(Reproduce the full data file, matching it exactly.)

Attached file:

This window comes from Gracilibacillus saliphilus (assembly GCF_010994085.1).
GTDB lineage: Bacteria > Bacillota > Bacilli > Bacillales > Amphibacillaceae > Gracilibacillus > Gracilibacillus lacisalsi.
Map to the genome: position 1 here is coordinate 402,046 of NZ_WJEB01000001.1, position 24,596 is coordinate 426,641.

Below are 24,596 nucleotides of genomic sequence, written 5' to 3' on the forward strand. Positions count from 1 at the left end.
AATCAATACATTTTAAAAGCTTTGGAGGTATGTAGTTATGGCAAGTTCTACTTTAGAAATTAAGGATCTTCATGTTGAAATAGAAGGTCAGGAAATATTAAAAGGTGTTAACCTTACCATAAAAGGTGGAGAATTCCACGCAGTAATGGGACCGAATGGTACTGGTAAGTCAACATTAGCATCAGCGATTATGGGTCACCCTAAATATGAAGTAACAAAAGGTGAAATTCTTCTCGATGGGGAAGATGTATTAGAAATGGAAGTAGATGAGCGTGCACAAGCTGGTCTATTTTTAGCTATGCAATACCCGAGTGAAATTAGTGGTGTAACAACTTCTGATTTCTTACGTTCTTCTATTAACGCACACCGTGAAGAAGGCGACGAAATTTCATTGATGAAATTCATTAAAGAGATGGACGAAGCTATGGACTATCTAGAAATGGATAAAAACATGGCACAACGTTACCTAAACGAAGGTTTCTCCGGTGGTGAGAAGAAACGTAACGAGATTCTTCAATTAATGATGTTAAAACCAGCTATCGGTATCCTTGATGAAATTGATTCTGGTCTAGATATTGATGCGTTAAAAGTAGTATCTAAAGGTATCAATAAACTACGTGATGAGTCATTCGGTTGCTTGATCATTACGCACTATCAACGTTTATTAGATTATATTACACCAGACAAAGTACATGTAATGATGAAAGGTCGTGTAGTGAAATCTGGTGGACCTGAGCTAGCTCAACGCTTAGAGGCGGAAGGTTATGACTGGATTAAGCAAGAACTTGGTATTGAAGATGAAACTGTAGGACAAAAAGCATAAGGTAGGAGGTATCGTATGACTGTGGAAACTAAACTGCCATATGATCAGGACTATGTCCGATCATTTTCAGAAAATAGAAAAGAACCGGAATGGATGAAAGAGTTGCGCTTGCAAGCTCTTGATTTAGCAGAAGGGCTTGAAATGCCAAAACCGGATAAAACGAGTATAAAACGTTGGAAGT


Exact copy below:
This window comes from Gracilibacillus saliphilus (assembly GCF_010994085.1).
GTDB lineage: Bacteria > Bacillota > Bacilli > Bacillales > Amphibacillaceae > Gracilibacillus > Gracilibacillus lacisalsi.
Map to the genome: position 1 here is coordinate 402,046 of NZ_WJEB01000001.1, position 24,596 is coordinate 426,641.

Below are 24,596 nucleotides of genomic sequence, written 5' to 3' on the forward strand. Positions count from 1 at the left end.
AATCAATACATTTTAAAAGCTTTGGAGGTATGTAGTTATGGCAAGTTCTACTTTAGAAATTAAGGATCTTCATGTTGAAATAGAAGGTCAGGAAATATTAAAAGGTGTTAACCTTACCATAAAAGGTGGAGAATTCCACGCAGTAATGGGACCGAATGGTACTGGTAAGTCAACATTAGCATCAGCGATTATGGGTCACCCTAAATATGAAGTAACAAAAGGTGAAATTCTTCTCGATGGGGAAGATGTATTAGAAATGGAAGTAGATGAGCGTGCACAAGCTGGTCTATTTTTAGCTATGCAATACCCGAGTGAAATTAGTGGTGTAACAACTTCTGATTTCTTACGTTCTTCTATTAACGCACACCGTGAAGAAGGCGACGAAATTTCATTGATGAAATTCATTAAAGAGATGGACGAAGCTATGGACTATCTAGAAATGGATAAAAACATGGCACAACGTTACCTAAACGAAGGTTTCTCCGGTGGTGAGAAGAAACGTAACGAGATTCTTCAATTAATGATGTTAAAACCAGCTATCGGTATCCTTGATGAAATTGATTCTGGTCTAGATATTGATGCGTTAAAAGTAGTATCTAAAGGTATCAATAAACTACGTGATGAGTCATTCGGTTGCTTGATCATTACGCACTATCAACGTTTATTAGATTATATTACACCAGACAAAGTACATGTAATGATGAAAGGTCGTGTAGTGAAATCTGGTGGACCTGAGCTAGCTCAACGCTTAGAGGCGGAAGGTTATGACTGGATTAAGCAAGAACTTGGTATTGAAGATGAAACTGTAGGACAAAAAGCATAAGGTAGGAGGTATCGTATGACTGTGGAAACTAAACTGCCATATGATCAGGACTATGTCCGATCATTTTCAGAAAATAGAAAAGAACCGGAATGGATGAAAGAGTTGCGCTTGCAAGCTCTTGATTTAGCAGAAGGGCTTGAAATGCCAAAACCGGATAAAACGAGTATAAAACGTTGGAAGT